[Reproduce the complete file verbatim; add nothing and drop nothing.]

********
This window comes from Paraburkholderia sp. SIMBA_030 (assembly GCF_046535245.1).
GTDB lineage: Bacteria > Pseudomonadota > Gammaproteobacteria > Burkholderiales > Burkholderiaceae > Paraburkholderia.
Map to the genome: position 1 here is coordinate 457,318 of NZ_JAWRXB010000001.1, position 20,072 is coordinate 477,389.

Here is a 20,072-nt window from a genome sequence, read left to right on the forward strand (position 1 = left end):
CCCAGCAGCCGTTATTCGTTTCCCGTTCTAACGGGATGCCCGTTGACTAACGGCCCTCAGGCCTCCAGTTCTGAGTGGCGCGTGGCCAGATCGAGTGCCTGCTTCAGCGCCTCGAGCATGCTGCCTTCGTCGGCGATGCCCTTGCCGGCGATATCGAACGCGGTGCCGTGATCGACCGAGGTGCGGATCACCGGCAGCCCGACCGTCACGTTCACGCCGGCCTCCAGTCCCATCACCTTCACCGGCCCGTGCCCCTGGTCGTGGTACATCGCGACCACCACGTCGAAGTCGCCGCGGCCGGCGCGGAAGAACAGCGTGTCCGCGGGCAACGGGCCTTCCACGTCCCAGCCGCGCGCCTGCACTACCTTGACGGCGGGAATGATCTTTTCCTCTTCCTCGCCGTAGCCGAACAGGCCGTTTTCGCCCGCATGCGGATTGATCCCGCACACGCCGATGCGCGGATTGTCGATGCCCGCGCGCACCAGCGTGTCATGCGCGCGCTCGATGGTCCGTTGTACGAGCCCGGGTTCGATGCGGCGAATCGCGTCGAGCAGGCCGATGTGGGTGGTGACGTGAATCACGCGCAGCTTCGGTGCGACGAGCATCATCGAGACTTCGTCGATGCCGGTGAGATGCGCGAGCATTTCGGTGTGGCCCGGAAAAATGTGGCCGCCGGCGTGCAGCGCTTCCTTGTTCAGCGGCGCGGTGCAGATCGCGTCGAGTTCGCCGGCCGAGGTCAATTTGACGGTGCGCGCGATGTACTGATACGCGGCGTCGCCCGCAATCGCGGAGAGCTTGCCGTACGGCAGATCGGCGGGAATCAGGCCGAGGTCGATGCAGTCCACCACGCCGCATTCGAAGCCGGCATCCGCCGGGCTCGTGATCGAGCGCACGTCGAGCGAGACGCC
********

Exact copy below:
This window comes from Paraburkholderia sp. SIMBA_030 (assembly GCF_046535245.1).
GTDB lineage: Bacteria > Pseudomonadota > Gammaproteobacteria > Burkholderiales > Burkholderiaceae > Paraburkholderia.
Map to the genome: position 1 here is coordinate 457,318 of NZ_JAWRXB010000001.1, position 20,072 is coordinate 477,389.

Here is a 20,072-nt window from a genome sequence, read left to right on the forward strand (position 1 = left end):
CCCAGCAGCCGTTATTCGTTTCCCGTTCTAACGGGATGCCCGTTGACTAACGGCCCTCAGGCCTCCAGTTCTGAGTGGCGCGTGGCCAGATCGAGTGCCTGCTTCAGCGCCTCGAGCATGCTGCCTTCGTCGGCGATGCCCTTGCCGGCGATATCGAACGCGGTGCCGTGATCGACCGAGGTGCGGATCACCGGCAGCCCGACCGTCACGTTCACGCCGGCCTCCAGTCCCATCACCTTCACCGGCCCGTGCCCCTGGTCGTGGTACATCGCGACCACCACGTCGAAGTCGCCGCGGCCGGCGCGGAAGAACAGCGTGTCCGCGGGCAACGGGCCTTCCACGTCCCAGCCGCGCGCCTGCACTACCTTGACGGCGGGAATGATCTTTTCCTCTTCCTCGCCGTAGCCGAACAGGCCGTTTTCGCCCGCATGCGGATTGATCCCGCACACGCCGATGCGCGGATTGTCGATGCCCGCGCGCACCAGCGTGTCATGCGCGCGCTCGATGGTCCGTTGTACGAGCCCGGGTTCGATGCGGCGAATCGCGTCGAGCAGGCCGATGTGGGTGGTGACGTGAATCACGCGCAGCTTCGGTGCGACGAGCATCATCGAGACTTCGTCGATGCCGGTGAGATGCGCGAGCATTTCGGTGTGGCCCGGAAAAATGTGGCCGCCGGCGTGCAGCGCTTCCTTGTTCAGCGGCGCGGTGCAGATCGCGTCGAGTTCGCCGGCCGAGGTCAATTTGACGGTGCGCGCGATGTACTGATACGCGGCGTCGCCCGCAATCGCGGAGAGCTTGCCGTACGGCAGATCGGCGGGAATCAGGCCGAGGTCGATGCAGTCCACCACGCCGCATTCGAAGCCGGCATCCGCCGGGCTCGTGATCGAGCGCACGTCGAGCGAGACGCC